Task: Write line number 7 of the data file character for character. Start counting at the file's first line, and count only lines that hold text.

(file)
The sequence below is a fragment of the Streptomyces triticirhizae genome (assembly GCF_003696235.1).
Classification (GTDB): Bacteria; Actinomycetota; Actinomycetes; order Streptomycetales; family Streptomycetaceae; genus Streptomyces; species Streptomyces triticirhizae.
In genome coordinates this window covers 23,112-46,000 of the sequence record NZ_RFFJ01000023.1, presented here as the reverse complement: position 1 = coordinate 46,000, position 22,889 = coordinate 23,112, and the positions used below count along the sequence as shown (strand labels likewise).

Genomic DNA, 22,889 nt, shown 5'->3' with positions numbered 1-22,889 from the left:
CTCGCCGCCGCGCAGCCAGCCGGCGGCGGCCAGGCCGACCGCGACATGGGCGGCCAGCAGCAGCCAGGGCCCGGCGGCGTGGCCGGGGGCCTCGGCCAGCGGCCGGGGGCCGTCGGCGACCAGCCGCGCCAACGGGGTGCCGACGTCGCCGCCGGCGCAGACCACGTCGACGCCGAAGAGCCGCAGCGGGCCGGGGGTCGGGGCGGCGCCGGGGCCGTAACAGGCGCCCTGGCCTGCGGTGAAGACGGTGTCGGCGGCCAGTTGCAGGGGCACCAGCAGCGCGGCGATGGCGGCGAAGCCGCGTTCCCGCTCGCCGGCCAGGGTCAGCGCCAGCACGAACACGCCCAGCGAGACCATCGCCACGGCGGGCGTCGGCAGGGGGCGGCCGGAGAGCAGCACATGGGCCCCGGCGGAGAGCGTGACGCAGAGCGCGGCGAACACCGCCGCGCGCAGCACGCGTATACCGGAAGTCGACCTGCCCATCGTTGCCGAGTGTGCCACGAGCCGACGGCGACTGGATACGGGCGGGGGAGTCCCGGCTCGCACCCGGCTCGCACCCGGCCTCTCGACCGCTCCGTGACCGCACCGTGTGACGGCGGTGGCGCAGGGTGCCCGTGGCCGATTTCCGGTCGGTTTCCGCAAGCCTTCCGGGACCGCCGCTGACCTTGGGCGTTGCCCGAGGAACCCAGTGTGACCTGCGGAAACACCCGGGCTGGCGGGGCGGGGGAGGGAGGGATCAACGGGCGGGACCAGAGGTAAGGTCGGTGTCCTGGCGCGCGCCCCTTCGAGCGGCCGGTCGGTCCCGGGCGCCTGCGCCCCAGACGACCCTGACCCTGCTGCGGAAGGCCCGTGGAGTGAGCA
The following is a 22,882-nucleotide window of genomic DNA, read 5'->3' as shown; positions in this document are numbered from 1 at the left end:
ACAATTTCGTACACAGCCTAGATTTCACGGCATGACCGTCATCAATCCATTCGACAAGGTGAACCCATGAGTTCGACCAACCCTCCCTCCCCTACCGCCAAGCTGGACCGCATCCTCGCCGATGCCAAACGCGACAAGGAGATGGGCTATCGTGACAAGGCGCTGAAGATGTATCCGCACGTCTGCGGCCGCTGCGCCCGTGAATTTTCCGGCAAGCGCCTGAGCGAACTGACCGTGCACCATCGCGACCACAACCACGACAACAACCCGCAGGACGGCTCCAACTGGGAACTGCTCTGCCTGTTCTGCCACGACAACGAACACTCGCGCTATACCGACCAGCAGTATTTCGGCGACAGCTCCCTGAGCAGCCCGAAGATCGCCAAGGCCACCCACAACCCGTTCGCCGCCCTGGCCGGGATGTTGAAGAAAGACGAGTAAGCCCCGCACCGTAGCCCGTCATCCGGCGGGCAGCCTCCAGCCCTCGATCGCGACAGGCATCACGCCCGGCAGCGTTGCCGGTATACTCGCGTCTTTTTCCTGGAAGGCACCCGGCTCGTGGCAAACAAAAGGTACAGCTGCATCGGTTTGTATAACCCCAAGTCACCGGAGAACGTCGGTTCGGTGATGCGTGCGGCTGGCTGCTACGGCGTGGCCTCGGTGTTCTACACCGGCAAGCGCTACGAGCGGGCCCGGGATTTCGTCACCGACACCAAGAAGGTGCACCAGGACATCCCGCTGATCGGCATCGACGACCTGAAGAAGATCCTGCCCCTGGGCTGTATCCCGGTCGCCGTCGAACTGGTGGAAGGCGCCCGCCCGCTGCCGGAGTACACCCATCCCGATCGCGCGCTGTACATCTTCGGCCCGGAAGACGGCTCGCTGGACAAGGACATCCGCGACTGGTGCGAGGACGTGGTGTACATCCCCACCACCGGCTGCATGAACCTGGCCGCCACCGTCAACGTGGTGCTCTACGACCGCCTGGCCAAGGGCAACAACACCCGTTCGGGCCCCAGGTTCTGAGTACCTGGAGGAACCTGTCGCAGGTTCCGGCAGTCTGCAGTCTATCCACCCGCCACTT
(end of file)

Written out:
ACAATTTCGTACACAGCCTAGATTTCACGGCATGACCGTCATCAATCCATTCGACAAGGTGAACCCATGAGTTCGACCAACCCTCCCTCCCCTACCGCCAAGCTGGACCGCATCCTCGCCGATGCCAAACGCGACAAGGAGATGGGCTATCGTGACAAGGCGCTGAAGATGTATCCGCACGTCTGCGGCCGCTGCGCCCGTGAATTTTCCGGCAAGCGCCTGAGCGAACTGACCGTGCACCATCGCGACCACAACCACGACAACAACCCGCAGGACGGCTCCAACTGGGAACTGCTCTGCCTGTTCTGCCACGACAACGAACACTCGCGCTATACCGACCAGCAGTATTTCGGCGACAGCTCCCTGAGCAGCCCGAAGATCGCCAAGGCCACCCACAACCCGTTCGCCGCCCTGGCCGGGATGTTGAAGAAAGACGAGTAAGCCCCGCACCGTAGCCCGTCATCCGGCGGGCAGCCTCCAGCCCTCGATCGCGACAGGCATCACGCCCGGCAGCGTTGCCGGTATACTCGCGTCTTTTTCCTGGAAGGCACCCGGCTCGTGGCAAACAAAAGGTACAGCTGCATCGGTTTGTATAACCCCAAGTCACCGGAGAACGTCGGTTCGGTGATGCGTGCGGCTGGCTGCTACGGCGTGGCCTCGGTGTTCTACACCGGCAAGCGCTACGAGCGGGCCCGGGATTTCGTCACCGACACCAAGAAGGTGCACCAGGACATCCCGCTGATCGGCATCGACGACCTGAAGAAGATCCTGCCCCTGGGCTGTATCCCGGTCGCCGTCGAACTGGTGGAAGGCGCCCGCCCGCTGCCGGAGTACACCCATCCCGATCGCGCGCTGTACATCTTCGGCCCGGAAGACGGCTCGCTGGACAAGGACATCCGCGACTGGTGCGAGGACGTGGTGTACATCCCCACCACCGGCTGCATGAACCTGGCCGCCACCGTCAACGTGGTGCTCTACGACCGCCTGGCCAAGGGCAACAACACCCGTTCGGGCCCCAGGTTCTGAGTACCTGGAGGAACCTGTCGCAGGTTCCGGCAGTCTGCAGTCTATCCACCCGCCACTT